Educational provision for children with specific speech and language difficulties : perspectives of speech and language therapy service managers
Dockrell, Julie E., Lindsay, Geoff, Letchford, Becky and Mackie, Clare. (2006) Educational provision for children with specific speech and language difficulties : perspectives of speech and language therapy service managers. International Journal of Language & Communication Disorders, Volume 41 (Number 4). pp. 423-440. ISSN 1368-2822Full text not available from this repository.
Official URL: http://dx.doi.org/10.1080/13682820500442073
Background: Children with specific speech and language difficulties (SSLD) pose a challenge to the education system, and to speech and language therapists who support them, as a result of their language needs and associated educational and social-behavioural difficulties. The development of inclusion raises questions regarding appropriate provision, whether the tradition of language units or full inclusion into mainstream schools. Aims: To gather the views of speech and language therapy service managers in England and Wales regarding approaches to service delivery, terminology and decision-making for educational provision, and the use of direct and indirect (consultancy) models of intervention. Method & Procedures: The study reports on a national survey of speech and language therapy (SLT) services in England and Wales (129 respondents, 72.1% response rate) and interviews with 39 SLT service managers. Outcomes & Results: Provision varied by age group with support to children in the mainstream common from pre-school to the end of Key Stage 2 (up to 11 years), and to those in designated specialist provision, common at Key Stages 1/2 (ages 5-11 years), but less prevalent at Key Stages 3/4 (11-16 years). Decision-making regarding provision was influenced by the lack of common terminology, with SSLD and specific language impairment (SLI) the most common, and criteria, including the use of the discrepancy model for defining SSLD. Practice was influenced by the difficulties in distinguishing children with SSLD from those with autistic spectrum disorder, and difficulties translating policies into practice. Conclusions: The implications of the study are discussed with reference to SLT practice, including consultancy models, and the increasingly prevalent policy in local education authorities of inclusion of children with special educational needs.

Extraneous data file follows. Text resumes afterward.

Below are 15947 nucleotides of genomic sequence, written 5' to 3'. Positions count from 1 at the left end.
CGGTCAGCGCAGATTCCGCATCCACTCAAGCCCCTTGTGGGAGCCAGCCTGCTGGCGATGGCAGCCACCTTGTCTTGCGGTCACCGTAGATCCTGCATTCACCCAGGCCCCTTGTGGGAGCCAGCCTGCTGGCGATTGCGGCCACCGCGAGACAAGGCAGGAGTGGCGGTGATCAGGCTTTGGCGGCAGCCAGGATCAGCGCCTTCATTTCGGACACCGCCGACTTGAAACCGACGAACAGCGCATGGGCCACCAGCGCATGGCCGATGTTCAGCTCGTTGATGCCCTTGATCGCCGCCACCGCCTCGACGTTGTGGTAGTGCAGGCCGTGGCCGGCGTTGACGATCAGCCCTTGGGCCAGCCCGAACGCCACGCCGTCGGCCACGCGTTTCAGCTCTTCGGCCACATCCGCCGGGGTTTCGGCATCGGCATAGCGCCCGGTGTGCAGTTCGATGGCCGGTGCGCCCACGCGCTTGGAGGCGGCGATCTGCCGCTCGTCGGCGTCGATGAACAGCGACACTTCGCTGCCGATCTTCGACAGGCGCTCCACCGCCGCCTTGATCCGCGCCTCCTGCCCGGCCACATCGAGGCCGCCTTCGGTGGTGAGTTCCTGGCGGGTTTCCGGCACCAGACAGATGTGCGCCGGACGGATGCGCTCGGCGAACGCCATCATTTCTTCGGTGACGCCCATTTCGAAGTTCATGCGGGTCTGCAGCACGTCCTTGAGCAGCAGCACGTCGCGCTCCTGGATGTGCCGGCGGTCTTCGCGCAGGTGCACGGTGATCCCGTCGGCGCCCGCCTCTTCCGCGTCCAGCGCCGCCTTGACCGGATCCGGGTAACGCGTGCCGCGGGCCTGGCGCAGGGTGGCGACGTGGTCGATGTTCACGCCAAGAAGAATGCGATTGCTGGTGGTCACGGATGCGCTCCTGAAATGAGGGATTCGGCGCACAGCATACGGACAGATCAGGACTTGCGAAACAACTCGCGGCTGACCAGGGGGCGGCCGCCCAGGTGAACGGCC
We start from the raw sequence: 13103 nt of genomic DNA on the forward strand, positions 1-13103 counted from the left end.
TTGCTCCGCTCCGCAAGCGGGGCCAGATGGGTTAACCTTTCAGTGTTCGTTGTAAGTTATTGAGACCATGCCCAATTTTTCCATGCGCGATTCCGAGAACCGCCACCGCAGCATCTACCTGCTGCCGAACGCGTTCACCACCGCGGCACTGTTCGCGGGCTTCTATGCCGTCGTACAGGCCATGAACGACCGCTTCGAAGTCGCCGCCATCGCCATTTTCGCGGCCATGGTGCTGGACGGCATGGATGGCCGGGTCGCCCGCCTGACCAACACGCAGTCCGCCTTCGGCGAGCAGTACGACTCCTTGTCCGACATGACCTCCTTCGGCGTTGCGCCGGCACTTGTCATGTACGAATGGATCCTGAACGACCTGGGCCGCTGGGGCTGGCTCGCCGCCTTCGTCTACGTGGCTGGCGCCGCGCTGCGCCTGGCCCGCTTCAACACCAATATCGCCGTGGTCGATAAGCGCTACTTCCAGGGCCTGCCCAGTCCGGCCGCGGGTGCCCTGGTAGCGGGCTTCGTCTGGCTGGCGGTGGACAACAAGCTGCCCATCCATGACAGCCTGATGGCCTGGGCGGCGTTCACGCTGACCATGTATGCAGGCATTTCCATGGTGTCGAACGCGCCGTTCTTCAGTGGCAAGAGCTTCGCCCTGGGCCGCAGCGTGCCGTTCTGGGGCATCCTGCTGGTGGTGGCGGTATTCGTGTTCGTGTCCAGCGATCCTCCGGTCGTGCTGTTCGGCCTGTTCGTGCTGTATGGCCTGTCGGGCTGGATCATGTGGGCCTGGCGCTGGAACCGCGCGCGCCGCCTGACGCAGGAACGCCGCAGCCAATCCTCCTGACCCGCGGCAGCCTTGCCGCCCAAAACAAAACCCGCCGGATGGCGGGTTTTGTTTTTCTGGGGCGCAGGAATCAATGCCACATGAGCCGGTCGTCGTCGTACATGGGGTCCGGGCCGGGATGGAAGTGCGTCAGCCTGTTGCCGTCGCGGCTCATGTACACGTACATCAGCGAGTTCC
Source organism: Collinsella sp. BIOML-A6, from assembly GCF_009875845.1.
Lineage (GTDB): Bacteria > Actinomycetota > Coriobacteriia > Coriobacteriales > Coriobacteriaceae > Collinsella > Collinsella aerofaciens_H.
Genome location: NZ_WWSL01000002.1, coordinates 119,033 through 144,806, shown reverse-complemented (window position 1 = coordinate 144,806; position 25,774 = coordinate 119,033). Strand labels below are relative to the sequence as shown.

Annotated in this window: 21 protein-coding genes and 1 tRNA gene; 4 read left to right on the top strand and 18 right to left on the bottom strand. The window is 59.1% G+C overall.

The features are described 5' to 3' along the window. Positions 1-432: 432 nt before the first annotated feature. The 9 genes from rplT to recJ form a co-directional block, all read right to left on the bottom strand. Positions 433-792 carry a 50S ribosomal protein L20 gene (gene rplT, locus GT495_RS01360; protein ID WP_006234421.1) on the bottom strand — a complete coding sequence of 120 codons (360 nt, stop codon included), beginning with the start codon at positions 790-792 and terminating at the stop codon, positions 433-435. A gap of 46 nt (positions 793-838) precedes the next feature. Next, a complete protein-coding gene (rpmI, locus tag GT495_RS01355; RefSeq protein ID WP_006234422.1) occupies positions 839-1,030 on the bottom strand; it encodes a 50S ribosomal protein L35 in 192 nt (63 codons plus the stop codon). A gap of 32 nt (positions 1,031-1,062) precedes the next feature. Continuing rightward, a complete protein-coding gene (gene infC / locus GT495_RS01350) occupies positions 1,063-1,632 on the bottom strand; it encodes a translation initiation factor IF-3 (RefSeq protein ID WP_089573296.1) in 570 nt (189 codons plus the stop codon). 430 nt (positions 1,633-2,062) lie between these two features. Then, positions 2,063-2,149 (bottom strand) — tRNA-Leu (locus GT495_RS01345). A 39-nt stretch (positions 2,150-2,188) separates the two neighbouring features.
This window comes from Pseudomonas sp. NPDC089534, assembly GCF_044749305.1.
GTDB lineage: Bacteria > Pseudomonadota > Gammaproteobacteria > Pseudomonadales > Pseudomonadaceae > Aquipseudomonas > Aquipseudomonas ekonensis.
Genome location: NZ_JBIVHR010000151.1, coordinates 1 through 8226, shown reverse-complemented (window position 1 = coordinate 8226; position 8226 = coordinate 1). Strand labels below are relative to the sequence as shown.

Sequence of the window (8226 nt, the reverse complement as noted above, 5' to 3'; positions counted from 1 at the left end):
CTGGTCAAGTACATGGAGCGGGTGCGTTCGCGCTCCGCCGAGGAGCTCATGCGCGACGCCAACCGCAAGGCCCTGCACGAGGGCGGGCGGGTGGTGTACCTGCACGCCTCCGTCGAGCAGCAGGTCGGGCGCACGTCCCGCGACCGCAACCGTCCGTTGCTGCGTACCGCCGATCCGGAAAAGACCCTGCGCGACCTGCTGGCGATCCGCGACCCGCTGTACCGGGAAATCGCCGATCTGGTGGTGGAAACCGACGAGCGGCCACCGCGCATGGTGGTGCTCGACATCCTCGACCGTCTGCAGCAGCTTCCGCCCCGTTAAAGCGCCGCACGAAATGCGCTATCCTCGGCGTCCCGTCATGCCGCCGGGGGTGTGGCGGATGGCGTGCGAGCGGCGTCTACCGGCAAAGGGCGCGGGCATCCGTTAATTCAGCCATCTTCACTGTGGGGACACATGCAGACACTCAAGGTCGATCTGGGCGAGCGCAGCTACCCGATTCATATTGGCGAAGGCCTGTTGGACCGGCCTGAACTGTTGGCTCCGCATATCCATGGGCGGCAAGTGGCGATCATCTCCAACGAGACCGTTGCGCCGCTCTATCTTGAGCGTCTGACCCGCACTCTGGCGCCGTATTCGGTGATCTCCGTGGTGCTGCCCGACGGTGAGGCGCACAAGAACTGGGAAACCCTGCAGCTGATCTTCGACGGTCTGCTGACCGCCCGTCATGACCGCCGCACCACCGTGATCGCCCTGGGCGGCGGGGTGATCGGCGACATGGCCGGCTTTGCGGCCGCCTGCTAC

|Item Type:||Journal Article|
|Subjects:||P Language and Literature
R Medicine > RM Therapeutics. Pharmacology
|Divisions:||Faculty of Social Sciences > Centre for Educational Development, Appraisal and Research (CEDAR)|
|Journal or Publication Title:||International Journal of Language & Communication Disorders|
|Publisher:||Taylor & Francis Ltd.|
|Number of Pages:||18|
|Page Range:||pp. 423-440|
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